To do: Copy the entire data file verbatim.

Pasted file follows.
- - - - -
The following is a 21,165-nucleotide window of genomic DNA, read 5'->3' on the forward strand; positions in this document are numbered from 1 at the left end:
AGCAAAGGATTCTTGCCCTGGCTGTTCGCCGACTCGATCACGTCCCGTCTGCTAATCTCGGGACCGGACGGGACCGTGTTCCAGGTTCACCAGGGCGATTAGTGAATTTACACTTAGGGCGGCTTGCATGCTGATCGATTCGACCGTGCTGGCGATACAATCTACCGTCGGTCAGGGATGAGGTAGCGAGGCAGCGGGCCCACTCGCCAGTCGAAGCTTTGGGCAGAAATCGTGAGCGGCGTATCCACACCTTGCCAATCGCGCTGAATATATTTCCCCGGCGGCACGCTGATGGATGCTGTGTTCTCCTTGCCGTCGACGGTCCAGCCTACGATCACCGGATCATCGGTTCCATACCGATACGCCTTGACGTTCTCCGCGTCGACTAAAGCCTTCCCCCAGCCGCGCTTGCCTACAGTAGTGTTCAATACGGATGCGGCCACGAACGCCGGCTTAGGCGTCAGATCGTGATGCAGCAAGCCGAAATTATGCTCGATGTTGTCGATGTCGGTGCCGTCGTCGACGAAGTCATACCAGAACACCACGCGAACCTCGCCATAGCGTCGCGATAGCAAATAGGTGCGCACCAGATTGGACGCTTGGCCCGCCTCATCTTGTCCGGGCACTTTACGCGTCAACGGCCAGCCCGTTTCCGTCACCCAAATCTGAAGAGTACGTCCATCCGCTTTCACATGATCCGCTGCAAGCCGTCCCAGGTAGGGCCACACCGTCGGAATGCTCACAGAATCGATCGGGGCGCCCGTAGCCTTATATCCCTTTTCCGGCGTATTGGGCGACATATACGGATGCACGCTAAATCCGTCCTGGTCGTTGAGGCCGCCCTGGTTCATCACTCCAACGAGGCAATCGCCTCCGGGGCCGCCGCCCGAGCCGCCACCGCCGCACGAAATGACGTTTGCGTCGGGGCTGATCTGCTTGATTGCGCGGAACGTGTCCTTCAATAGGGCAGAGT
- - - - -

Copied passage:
The following is a 21,165-nucleotide window of genomic DNA, read 5'->3' on the forward strand; positions in this document are numbered from 1 at the left end:
AGCAAAGGATTCTTGCCCTGGCTGTTCGCCGACTCGATCACGTCCCGTCTGCTAATCTCGGGACCGGACGGGACCGTGTTCCAGGTTCACCAGGGCGATTAGTGAATTTACACTTAGGGCGGCTTGCATGCTGATCGATTCGACCGTGCTGGCGATACAATCTACCGTCGGTCAGGGATGAGGTAGCGAGGCAGCGGGCCCACTCGCCAGTCGAAGCTTTGGGCAGAAATCGTGAGCGGCGTATCCACACCTTGCCAATCGCGCTGAATATATTTCCCCGGCGGCACGCTGATGGATGCTGTGTTCTCCTTGCCGTCGACGGTCCAGCCTACGATCACCGGATCATCGGTTCCATACCGATACGCCTTGACGTTCTCCGCGTCGACTAAAGCCTTCCCCCAGCCGCGCTTGCCTACAGTAGTGTTCAATACGGATGCGGCCACGAACGCCGGCTTAGGCGTCAGATCGTGATGCAGCAAGCCGAAATTATGCTCGATGTTGTCGATGTCGGTGCCGTCGTCGACGAAGTCATACCAGAACACCACGCGAACCTCGCCATAGCGTCGCGATAGCAAATAGGTGCGCACCAGATTGGACGCTTGGCCCGCCTCATCTTGTCCGGGCACTTTACGCGTCAACGGCCAGCCCGTTTCCGTCACCCAAATCTGAAGAGTACGTCCATCCGCTTTCACATGATCCGCTGCAAGCCGTCCCAGGTAGGGCCACACCGTCGGAATGCTCACAGAATCGATCGGGGCGCCCGTAGCCTTATATCCCTTTTCCGGCGTATTGGGCGACATATACGGATGCACGCTAAATCCGTCCTGGTCGTTGAGGCCGCCCTGGTTCATCACTCCAACGAGGCAATCGCCTCCGGGGCCGCCGCCCGAGCCGCCACCGCCGCACGAAATGACGTTTGCGTCGGGGCTGATCTGCTTGATTGCGCGGAACGTGTCCTTCAATAGGGCAGAGT